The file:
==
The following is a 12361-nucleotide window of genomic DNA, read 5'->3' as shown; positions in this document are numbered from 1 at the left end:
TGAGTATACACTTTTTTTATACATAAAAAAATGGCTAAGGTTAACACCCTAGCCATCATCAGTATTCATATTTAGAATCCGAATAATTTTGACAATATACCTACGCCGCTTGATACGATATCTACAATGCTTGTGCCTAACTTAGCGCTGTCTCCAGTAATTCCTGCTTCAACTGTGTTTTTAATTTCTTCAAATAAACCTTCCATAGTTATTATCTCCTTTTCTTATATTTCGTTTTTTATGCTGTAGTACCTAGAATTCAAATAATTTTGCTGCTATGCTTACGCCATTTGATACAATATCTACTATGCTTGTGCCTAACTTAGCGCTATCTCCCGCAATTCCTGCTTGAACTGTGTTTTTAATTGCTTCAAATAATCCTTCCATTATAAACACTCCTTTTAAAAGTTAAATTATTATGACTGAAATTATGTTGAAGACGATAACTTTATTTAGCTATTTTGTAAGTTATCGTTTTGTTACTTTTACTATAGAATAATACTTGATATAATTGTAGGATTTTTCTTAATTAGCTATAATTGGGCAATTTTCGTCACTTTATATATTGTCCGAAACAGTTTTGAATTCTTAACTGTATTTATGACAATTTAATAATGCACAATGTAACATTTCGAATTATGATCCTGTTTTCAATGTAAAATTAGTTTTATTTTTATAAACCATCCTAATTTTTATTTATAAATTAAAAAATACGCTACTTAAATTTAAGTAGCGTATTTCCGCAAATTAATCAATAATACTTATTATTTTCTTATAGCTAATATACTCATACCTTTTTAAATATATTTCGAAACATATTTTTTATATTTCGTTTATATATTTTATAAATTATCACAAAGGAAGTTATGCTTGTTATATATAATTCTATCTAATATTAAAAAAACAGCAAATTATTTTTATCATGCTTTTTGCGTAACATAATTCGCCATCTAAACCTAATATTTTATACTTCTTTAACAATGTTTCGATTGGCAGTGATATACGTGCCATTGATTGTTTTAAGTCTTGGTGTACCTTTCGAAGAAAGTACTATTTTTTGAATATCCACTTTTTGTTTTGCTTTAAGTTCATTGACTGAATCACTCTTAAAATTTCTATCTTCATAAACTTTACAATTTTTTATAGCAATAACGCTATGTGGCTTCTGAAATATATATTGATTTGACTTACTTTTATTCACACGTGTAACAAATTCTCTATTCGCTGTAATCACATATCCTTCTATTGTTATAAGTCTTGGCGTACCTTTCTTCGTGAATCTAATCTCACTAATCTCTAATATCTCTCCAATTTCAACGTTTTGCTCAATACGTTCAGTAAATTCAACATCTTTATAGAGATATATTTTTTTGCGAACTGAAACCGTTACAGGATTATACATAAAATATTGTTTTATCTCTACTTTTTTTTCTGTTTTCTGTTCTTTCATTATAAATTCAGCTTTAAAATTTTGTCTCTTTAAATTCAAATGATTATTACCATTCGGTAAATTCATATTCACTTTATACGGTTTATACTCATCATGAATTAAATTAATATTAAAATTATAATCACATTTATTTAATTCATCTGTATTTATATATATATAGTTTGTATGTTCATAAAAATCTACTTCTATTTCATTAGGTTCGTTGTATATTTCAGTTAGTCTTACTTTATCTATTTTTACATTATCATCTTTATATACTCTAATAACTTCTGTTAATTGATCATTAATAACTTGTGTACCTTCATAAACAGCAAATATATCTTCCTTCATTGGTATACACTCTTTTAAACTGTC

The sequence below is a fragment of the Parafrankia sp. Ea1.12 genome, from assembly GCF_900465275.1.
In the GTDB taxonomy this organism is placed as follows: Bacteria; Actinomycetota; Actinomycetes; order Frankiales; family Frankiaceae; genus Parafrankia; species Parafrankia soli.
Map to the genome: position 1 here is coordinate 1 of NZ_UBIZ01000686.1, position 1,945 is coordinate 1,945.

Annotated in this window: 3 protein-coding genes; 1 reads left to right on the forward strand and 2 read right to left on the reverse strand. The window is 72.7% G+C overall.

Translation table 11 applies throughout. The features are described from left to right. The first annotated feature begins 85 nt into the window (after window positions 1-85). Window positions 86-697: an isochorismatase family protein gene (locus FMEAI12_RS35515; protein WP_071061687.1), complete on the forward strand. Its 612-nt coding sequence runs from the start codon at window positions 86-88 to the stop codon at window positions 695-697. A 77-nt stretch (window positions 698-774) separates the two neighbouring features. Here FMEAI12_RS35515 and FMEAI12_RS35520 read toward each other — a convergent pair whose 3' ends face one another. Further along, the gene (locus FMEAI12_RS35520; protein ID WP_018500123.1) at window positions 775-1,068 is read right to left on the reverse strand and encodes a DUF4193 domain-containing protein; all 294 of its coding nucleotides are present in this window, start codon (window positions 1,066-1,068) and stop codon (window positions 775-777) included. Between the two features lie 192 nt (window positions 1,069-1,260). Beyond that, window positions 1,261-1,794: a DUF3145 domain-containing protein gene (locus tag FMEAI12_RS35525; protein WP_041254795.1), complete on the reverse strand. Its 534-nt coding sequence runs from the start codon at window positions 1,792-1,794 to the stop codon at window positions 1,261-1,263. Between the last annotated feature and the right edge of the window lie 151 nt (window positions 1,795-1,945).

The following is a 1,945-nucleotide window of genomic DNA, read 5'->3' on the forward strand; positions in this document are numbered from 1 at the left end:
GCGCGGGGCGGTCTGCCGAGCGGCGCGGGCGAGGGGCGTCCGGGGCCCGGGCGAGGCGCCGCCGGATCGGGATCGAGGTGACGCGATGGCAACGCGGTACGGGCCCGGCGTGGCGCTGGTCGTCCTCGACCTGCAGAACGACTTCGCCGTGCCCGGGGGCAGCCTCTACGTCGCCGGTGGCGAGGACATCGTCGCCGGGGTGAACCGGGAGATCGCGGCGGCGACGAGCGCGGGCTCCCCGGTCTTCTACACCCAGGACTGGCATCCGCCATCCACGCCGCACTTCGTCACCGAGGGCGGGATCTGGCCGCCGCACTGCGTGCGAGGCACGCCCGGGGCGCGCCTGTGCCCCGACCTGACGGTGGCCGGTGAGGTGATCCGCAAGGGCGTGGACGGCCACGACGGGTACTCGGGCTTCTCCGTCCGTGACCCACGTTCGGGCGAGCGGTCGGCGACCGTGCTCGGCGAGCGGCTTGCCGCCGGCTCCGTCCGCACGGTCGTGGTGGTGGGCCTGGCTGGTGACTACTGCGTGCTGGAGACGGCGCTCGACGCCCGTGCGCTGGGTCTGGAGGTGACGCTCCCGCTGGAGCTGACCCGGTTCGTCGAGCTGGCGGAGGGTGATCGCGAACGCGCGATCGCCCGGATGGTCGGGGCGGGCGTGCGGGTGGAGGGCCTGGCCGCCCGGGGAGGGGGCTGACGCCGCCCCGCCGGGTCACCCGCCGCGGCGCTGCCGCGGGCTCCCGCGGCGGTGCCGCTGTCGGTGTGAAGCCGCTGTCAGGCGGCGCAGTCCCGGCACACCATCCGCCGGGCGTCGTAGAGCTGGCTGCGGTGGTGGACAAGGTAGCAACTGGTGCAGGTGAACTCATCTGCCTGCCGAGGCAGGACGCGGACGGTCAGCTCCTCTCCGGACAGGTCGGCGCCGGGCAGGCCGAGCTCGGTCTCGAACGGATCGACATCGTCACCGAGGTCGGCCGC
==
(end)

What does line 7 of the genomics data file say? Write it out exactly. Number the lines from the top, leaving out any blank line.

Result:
Translation table 11 applies throughout. The features are described from left to right. The first annotated feature begins 85 nt into the window (after window positions 1-85). Window positions 86-697: an isochorismatase family protein gene (locus FMEAI12_RS35515; protein WP_071061687.1), complete on the forward strand. Its 612-nt coding sequence runs from the start codon at window positions 86-88 to the stop codon at window positions 695-697. A 77-nt stretch (window positions 698-774) separates the two neighbouring features. Here FMEAI12_RS35515 and FMEAI12_RS35520 read toward each other — a convergent pair whose 3' ends face one another. Further along, the gene (locus FMEAI12_RS35520; protein ID WP_018500123.1) at window positions 775-1,068 is read right to left on the reverse strand and encodes a DUF4193 domain-containing protein; all 294 of its coding nucleotides are present in this window, start codon (window positions 1,066-1,068) and stop codon (window positions 775-777) included. Between the two features lie 192 nt (window positions 1,069-1,260). Beyond that, window positions 1,261-1,794: a DUF3145 domain-containing protein gene (locus tag FMEAI12_RS35525; protein WP_041254795.1), complete on the reverse strand. Its 534-nt coding sequence runs from the start codon at window positions 1,792-1,794 to the stop codon at window positions 1,261-1,263. Between the last annotated feature and the right edge of the window lie 151 nt (window positions 1,795-1,945).